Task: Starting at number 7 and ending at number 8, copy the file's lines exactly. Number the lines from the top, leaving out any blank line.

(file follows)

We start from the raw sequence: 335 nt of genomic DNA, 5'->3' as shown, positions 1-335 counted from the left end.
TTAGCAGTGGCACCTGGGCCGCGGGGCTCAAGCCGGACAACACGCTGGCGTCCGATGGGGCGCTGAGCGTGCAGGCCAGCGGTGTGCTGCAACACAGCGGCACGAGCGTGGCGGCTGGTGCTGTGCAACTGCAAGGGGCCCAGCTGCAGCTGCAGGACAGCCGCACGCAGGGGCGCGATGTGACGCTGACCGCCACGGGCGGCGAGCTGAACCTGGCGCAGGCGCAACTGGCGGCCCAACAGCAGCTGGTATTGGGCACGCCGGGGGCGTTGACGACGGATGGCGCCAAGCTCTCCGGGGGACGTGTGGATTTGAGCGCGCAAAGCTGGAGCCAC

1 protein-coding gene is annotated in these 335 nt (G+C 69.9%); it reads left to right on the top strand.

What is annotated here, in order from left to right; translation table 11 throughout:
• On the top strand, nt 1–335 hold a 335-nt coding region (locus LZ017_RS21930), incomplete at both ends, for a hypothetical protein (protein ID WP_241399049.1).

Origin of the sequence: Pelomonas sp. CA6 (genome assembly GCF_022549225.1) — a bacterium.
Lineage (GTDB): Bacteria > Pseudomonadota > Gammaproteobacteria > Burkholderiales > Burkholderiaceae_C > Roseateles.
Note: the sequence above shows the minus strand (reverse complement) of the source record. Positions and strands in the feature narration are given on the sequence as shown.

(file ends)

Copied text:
Lineage (GTDB): Bacteria > Pseudomonadota > Gammaproteobacteria > Burkholderiales > Burkholderiaceae_C > Roseateles.
Note: the sequence above shows the minus strand (reverse complement) of the source record. Positions and strands in the feature narration are given on the sequence as shown.